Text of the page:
The CEO of a Raleigh startup that was written about in The News & Observer on Monday was visited by a city inspector on Tuesday who told him he was breaking city rules by operating the business out of his North Raleigh home.
Justin Miller, whose company Deja Mi has released two smartphone apps since forming more than a year ago, said the zoning inspector informed him that he had 30 days to find another office or he would be cited for illegally operating a business with employees in a residential neighborhood. The N&O story said Deja Mi’s 13 employees work out of the basement of a North Raleigh house and included photos of Miller and other employees working in the basement. It didn’t provide the address or identify Miller as the home’s owner.
The incident is awkward for city officials who have been making a concerted effort to assist startups and brand Raleigh as a place for technological innovation.
“Here we are trying to create an image of being business friendly, especially to technology companies – in my mind that is unacceptable,” said Raleigh City Councilwoman Mary-Ann Baldwin.
An anonymous caller complained about the setup to an administrative assistant in Mayor Nancy McFarlane’s office, and that complaint was forwarded to the city’s zoning enforcement division. McFarlane didn’t return a call seeking comment on Tuesday.
“They chose to remain anonymous, but we do investigate regardless of whether they leave their name,” said Walt Fulcher, a zoning enforcement administrator with the city.
Miller said he assumed the inspector’s visit was the result of the article, as none of his neighbors has complained about the arrangement in the nearly two years Deja Mi has been operating out of the basement. He said the inspector who visited the house Tuesday afternoon, Hunter Boswell, told him there had been complaints from neighbors about traffic patterns on the street.
Deja Mi has raised more than $800,000 from angel investors and is operating out of Miller’s renovated basement in part to conserve its cash. The company’s location-based photo-sharing technology allows conference and wedding attendees to share photos in real time.
In August it launched a new app, WedPics, that allows wedding attendees to take photos with their smartphones and upload them to a central location controlled by the bride and groom.
‘Trying to build a business’
Miller, 31, took issue with the aggressiveness of the city’s actions against him.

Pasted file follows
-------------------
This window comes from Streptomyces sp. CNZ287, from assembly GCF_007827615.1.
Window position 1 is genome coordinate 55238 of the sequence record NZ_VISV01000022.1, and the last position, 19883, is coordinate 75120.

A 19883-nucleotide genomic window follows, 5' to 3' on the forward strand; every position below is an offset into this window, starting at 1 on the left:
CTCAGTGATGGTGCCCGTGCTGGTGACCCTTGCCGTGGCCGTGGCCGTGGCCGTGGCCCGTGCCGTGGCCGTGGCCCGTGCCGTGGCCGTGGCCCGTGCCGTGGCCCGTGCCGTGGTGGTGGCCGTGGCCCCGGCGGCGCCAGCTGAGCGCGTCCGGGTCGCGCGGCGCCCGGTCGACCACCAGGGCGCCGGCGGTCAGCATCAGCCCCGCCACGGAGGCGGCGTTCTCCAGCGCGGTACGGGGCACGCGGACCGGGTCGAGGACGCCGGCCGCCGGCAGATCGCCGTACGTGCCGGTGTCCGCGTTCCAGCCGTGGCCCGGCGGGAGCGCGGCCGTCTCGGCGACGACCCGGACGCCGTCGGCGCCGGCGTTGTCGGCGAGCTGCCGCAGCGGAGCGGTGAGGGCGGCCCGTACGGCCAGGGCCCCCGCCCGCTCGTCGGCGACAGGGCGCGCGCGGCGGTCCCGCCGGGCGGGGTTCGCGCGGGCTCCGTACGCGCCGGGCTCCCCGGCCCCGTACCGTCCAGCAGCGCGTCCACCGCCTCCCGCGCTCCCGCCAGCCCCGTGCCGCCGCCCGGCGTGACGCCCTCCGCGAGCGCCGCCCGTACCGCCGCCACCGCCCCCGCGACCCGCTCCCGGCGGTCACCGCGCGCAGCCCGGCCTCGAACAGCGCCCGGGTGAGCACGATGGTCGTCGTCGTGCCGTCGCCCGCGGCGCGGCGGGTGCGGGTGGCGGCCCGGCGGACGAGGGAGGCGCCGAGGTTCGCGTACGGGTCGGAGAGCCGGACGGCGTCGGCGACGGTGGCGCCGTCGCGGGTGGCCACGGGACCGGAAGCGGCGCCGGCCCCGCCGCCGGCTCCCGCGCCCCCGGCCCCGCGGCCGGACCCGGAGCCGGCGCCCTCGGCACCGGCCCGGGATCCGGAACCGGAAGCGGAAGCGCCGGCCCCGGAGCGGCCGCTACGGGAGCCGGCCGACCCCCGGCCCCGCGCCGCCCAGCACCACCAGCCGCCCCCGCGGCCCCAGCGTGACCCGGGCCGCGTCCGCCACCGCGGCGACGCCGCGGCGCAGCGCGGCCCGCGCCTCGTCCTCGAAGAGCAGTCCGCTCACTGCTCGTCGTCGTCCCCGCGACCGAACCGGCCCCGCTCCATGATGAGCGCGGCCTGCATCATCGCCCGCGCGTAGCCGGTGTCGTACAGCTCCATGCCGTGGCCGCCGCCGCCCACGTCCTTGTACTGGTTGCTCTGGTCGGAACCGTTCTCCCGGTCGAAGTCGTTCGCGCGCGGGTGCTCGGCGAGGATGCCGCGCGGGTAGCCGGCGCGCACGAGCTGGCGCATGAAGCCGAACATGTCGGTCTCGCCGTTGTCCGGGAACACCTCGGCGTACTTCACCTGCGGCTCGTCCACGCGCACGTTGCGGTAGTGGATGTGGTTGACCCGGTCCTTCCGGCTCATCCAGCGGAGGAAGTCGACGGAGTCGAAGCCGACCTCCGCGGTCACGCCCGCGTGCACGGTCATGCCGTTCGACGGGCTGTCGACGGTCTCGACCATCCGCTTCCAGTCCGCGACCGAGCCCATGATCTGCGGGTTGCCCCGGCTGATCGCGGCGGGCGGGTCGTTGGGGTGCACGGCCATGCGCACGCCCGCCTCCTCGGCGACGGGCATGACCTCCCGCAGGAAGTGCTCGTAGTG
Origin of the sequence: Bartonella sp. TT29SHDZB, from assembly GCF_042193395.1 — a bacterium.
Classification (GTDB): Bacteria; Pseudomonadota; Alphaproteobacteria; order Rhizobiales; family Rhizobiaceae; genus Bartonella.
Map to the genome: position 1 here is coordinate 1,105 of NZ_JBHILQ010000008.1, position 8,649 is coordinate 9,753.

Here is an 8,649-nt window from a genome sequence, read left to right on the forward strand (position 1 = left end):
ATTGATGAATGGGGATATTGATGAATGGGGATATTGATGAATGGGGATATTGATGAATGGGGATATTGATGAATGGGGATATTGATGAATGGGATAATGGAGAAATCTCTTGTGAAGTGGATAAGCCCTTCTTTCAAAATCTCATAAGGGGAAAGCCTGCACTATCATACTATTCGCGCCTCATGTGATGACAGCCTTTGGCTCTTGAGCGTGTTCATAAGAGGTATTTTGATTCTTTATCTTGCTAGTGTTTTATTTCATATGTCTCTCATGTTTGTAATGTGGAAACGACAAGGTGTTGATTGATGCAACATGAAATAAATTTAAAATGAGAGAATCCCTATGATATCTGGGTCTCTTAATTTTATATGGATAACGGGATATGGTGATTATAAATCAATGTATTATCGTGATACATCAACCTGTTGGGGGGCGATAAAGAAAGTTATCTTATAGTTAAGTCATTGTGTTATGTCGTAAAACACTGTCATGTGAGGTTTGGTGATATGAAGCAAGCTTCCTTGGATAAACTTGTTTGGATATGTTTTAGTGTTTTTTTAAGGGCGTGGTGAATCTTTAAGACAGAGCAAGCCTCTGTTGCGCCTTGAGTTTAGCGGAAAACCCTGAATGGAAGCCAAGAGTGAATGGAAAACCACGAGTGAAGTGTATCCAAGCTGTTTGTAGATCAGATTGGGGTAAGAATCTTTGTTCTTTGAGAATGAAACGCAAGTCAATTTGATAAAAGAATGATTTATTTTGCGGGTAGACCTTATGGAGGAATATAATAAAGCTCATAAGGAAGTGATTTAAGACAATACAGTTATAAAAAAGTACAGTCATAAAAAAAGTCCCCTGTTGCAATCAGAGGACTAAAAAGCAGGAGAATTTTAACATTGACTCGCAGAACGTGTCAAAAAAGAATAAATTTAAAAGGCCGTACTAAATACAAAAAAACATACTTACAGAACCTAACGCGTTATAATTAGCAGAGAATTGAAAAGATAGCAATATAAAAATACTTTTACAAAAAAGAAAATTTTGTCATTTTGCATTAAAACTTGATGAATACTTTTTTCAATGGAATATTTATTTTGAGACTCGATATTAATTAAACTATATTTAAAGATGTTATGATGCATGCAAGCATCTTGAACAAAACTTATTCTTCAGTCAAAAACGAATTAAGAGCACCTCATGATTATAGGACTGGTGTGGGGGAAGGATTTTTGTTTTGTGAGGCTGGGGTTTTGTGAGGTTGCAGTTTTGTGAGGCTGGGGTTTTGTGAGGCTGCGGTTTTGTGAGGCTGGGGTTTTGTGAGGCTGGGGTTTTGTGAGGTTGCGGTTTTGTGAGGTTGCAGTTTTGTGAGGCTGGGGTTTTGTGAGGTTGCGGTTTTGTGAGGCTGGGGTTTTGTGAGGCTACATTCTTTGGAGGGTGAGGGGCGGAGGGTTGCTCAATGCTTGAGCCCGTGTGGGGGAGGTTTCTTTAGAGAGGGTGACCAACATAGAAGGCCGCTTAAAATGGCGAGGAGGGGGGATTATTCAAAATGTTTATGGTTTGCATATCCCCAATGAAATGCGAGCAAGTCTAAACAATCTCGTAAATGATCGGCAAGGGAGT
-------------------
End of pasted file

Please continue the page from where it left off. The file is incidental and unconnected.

“We’re trying to build a business,” he said. “We’ve brought in people from other cities and states to move to Raleigh to become paying citizens of the city to contribute to the economic growth ..., and this is what happens.”
There’s little doubt Deja Mi is in violation of the city’s home occupation guidelines, which state that “no person, other than members of the family residing on the premises, shall be engaged or employed in the business.”
Mitchell Silver, the city’s planning director, said the actions taken against Miller weren’t incongruent with the city’s desire to attract startups.
“We do, we want startups, but at the same time we want the startups to occupy legal space,” he said. “Part of what we have to do is also protect neighborhoods, and typically the reason why we have limits on home occupation is for traffic, for deliveries.”
The city has made a number of efforts in recent years to protect neighborhoods, including its move this summer to impose limits on cars parked on the grass in an area surrounding N.C. State University. Silver said about 90 percent of the city’s enforcement efforts are driven by complaints from callers.
Miller expects to receive a letter from the city by the end of the week. He’ll have 30 days to prove that Deja Mi’s employees have departed.
Although the Deja Mi employees often joke that their scruffy appearance might lead neighbors to believe they were doing something illicit, they never imagined they’d be flagged for a zoning violation.
“My neighbors know what I look like,” Miller said. “Maybe they didn’t know what was going on here.”
Too bad there’s not an app for that.